Microsoft demoed a new operating system called Mojave to Vista haters. They loved it. Surprise! It was Vista the whole time. How much does the perception of a product drive the reality of the marketplace?
Marketers spend billions of dollars every year trying to influence our purchasing decisions. They'll do just about anything to separate us from our budgets, but most of the money is spent trying to build up an image of a product in the purchaser's mind. Product X will make you feel better, be smarter, save money, or get "lucky."
In a marketer's mind, perception becomes reality. The goal is to get a good image of your product in a purchaser's mind or, failing that, a horrible image of a competitor's product. Done properly, the sweet smell of success or the stench of failure will attach to a product and marketing dollars will become less important.
Bait and switch
Take Windows Vista for example. Since before it was launched, it has suffered from a horrible image. It's bloated. It's slow. It's buggy. It's not secure. It's hard to manage. On and on and on.
Some of this image has been driven by a disappointed computer press. Part has come from competitors, such as Apple, who have been lampooning Vista since Day 1. And another part comes from Microsoft haters who would love to see Redmond be reduced to a pile of rubble and the rest of the planet running something else -- like Linux.
What if Vista really isn't that bad though? Microsoft recently debuted a new operating system called "Mojave" to a group of skeptics. Mojave received favorable reviews from aboutd 90% of the group. Turns out that Mojave was really Windows Vista. Separating the prejudice of the name of the product from the reality of the software, people actually liked it.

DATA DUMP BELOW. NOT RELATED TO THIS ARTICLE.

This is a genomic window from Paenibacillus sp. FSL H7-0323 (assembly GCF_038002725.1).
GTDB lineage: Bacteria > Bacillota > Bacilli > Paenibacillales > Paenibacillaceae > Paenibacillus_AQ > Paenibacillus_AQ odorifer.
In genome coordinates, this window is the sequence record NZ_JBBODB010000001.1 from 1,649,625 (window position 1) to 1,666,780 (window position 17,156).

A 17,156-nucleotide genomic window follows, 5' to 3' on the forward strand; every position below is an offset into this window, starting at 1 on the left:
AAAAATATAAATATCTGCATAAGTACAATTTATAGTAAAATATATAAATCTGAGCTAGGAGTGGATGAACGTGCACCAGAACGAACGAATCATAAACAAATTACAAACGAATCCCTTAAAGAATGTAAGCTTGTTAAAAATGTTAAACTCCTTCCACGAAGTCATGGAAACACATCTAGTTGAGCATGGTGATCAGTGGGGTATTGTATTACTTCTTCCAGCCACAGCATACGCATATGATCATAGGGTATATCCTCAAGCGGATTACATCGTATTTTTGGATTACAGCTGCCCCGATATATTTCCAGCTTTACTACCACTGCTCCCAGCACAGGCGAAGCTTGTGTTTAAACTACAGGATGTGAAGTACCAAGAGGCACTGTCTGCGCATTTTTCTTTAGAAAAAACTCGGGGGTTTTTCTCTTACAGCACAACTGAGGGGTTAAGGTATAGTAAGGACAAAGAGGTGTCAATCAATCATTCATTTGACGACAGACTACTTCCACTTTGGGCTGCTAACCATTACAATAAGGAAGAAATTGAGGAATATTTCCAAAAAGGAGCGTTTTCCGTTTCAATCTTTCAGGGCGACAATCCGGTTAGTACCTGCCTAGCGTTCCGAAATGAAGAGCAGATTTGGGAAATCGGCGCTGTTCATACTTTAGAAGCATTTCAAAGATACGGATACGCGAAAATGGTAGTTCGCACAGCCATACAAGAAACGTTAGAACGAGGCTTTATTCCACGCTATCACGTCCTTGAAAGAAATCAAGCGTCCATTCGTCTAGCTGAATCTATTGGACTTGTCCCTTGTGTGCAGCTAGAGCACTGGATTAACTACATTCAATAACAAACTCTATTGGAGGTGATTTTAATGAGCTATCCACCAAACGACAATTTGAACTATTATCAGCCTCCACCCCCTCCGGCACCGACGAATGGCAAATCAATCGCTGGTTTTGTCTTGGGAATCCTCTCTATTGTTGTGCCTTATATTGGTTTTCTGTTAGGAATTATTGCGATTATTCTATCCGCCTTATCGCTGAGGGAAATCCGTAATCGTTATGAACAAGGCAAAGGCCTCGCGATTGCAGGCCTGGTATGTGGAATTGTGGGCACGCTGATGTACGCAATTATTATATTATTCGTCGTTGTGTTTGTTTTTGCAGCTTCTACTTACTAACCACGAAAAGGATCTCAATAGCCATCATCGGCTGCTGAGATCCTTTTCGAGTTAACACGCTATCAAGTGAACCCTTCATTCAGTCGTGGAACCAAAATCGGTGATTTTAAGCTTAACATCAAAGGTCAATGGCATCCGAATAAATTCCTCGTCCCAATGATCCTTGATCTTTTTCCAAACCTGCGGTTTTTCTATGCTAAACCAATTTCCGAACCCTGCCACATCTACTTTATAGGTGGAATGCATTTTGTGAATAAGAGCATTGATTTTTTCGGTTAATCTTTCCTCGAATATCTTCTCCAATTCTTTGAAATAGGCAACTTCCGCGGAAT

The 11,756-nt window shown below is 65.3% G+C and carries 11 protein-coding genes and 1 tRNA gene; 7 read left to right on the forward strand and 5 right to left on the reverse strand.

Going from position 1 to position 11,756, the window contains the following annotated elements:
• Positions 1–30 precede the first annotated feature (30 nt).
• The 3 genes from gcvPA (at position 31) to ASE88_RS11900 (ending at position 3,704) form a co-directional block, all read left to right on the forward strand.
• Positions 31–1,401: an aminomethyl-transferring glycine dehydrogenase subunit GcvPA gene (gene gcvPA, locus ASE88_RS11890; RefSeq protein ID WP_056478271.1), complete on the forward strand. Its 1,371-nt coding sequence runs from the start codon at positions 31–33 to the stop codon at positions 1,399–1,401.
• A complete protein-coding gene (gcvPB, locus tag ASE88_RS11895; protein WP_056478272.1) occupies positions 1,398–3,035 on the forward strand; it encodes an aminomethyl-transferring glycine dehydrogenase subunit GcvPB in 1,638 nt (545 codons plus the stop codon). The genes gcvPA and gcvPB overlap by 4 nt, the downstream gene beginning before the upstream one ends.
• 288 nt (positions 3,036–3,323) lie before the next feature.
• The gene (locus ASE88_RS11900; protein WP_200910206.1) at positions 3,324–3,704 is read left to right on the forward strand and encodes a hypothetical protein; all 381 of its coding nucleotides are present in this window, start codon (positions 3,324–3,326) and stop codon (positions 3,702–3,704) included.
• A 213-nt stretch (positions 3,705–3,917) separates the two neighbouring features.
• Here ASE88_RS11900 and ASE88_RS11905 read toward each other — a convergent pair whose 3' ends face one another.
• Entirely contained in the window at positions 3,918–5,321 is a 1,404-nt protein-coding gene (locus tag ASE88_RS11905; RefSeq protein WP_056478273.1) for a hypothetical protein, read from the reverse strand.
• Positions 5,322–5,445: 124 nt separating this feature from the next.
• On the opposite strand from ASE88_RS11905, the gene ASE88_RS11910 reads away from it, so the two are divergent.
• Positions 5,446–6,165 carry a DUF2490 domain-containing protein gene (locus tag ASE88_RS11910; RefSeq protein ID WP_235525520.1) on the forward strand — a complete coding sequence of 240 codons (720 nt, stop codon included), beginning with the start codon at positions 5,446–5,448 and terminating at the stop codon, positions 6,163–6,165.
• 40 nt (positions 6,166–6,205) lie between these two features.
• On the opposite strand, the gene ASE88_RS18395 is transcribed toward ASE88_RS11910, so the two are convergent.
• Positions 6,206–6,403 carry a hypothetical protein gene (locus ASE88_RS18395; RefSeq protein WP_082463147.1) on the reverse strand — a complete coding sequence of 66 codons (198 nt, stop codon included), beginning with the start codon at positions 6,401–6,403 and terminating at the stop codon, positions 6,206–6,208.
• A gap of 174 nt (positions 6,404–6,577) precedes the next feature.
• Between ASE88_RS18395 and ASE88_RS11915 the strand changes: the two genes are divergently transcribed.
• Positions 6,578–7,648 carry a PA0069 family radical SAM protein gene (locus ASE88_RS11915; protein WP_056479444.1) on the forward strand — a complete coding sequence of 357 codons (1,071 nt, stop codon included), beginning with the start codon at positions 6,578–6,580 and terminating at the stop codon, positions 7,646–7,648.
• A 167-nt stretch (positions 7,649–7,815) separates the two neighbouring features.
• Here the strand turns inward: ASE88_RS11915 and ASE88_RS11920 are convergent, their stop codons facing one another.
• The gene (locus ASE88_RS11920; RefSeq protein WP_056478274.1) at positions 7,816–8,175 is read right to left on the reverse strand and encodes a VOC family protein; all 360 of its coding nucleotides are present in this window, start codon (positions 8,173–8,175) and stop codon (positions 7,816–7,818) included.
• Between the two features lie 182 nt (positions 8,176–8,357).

How much does perception drive your reality?
Ideally, we wouldn't make purchases without fully exploring and testing all the options. Unfortunately, there's not time or money available to do so. Instead, we often build our own perception out of a mix of marketing, reviews, and anecdotal reports from others. Where it makes a difference, however, is whether we allow these perceptions to drive the final decision or we actually look past them and do a little bit of examination.
I think the best course of action would be to take the perception into consideration, but the only way you can truly make a proper decision is to actually do some testing. Using perception may be a good way to weed out obvious bad choices, but once you've eliminated the first round, you need to have something more solid to base decisions on.
Theoretically, that's the best way to do it. Unfortunately, it seems like too often we make knee-jerk decisions about just about everything based more on perception than on fact. I guess that's what keeps marketers in business.
What about Vista?
What do you think? Is Vista really a train wreck or has it just been suffering from a combination of Microsoft hate, bias, and misperception?